Hi everyone! First post!
I finally got the XC all assembled and was doing some test cuts for practice and alignment.
The first cut was the “circle”, so obviously not totally perfect, but I figured that was an alignment issue, so i tightened up some belts, etc and tried again with the second cut of the triangle. Better!
I kept using the same project file, just deleting the old ones before making a new test cut.
I then tried cutting some text out, but this is when things started getting screwy. Instead of cutting out the word, it just sort of drilled three holes then gave up. Also the PWM motor control seemed to stop working (but continually works during the initial setup process, so I don’t think there is anything wrong with the connection)
so I tried again, and this time it just plunged straight down all the way into the wasteboard! (certainly proof positive to keep your hands out of the work area!). Does anyone have any suggestions? Are there some issues with certain browsers and easel? Does working in the same project over and over garble the g-code or something?
I haven’t tried a new project or a new cut yet since it went haywire.
Before you start a new cut, I would use the jog controls in Easel to test the X, Y and Z movements to be sure the mechanical and electrical components are all doing what they should be doing.
You can also tell it to jog a know distance and then measure how far it really moved to be sure the right grbl settings are loaded.
All of the movements have been fine, and even when the automatic spindle stopped working the X/Y/Z movements still continued to work. The accuracy wasn’t as huge of a concern for me as the huge freakout it did.
If the jog controls are doing exactly what they should and the machine is moving smoothly in each axis then the only other source of the error I can think of is with the gcode/tool path.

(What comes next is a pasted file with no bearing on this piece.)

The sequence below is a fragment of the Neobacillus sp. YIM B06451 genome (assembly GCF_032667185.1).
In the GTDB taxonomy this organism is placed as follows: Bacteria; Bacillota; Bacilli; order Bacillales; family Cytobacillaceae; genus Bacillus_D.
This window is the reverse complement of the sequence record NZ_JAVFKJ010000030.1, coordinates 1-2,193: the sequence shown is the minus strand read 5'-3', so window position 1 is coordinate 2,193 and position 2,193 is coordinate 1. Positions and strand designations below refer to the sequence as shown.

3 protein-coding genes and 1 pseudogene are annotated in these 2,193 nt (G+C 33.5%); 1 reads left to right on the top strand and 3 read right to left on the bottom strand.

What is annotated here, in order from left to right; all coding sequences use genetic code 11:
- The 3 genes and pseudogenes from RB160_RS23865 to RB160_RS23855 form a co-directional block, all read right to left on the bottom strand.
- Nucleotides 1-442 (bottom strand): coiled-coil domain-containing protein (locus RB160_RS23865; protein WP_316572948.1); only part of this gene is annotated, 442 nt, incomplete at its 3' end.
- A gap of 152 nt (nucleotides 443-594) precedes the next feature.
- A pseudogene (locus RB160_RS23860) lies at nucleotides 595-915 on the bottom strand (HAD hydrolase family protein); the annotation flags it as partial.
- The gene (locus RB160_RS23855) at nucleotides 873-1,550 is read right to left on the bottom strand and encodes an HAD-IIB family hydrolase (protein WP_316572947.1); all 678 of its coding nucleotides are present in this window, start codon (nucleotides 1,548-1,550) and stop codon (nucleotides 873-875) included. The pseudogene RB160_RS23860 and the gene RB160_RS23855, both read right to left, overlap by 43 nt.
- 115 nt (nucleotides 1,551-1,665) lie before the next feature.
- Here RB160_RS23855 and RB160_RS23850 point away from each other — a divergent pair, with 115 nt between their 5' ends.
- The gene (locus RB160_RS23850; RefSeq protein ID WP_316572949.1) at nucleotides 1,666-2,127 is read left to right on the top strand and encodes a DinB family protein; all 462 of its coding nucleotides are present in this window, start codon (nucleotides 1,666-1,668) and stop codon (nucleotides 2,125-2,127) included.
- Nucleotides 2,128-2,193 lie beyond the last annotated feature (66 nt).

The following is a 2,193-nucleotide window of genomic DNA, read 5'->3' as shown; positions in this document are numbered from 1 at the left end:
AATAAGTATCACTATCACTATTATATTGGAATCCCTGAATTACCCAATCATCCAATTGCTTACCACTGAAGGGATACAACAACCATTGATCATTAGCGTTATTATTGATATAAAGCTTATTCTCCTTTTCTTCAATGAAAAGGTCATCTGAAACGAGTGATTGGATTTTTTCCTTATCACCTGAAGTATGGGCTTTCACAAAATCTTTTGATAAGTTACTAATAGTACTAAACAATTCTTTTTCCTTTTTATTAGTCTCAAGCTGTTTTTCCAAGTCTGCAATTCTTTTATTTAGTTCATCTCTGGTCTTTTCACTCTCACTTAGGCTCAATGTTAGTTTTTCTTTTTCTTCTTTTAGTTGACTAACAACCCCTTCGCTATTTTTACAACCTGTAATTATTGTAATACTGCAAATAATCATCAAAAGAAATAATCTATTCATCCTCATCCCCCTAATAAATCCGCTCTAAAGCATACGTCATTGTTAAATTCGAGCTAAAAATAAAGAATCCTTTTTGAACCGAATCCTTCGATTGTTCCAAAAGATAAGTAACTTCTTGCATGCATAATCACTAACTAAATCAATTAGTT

Are you using Easel to create your gcode?
Yes, this was all done from easel. The strange part was that it degraded over time (worked, worked better, then failed, then failed worse).
I need to try it from a different computer. The big “what if” was using it from Windows 10. I didn’t have a W7 or 8 machine at the time.
I cannot imagine a scenario where the OS (Windows 10) would cause the X-Carve to degrade or become unreliable over time. There are many ways that the Computer/OS can fail to establish a connection with the Arduino but that is either a working or not working.type of problem.
I would focus on your wiring, there may be a lose connection or a stray strand of wire making intermittent contact with something it should not be touching.
If there are no lose or bad connections then check to be sure the Grbl board is firmly seated into the Arduino.
You can also try removing the bit from the spindle and after making sure the spindle is high enough not to touch the waste board try a dry run of your test project again and see how the machine behaves. Listen to how the motors sound as they turn. If the machine is binding anywhere you will hear the difference.
Thanks for the tips! It might be a few days before I can get back to this, but it at least gives me a few things to try!
Hi again! It’s been a while since I’ve been able to spend some time with the XC. I sat down and redid the wiring, properly trimming the stripped ends, making sure solder joints were good, etc
Everything seems to mostly be running fine again! So that’s good news!
Now I only have to figure out what’s going on here. Would you think that it was a belt issue? I’ve been having trouble with final adjustments of the V wheels, tightness of the belts, and so o
I’m having the same problem that you described initially. I cannot get a perfect circle to cut. Did you ever find a resolution for your issues? Were you able to cut a perfect circle after adjustments?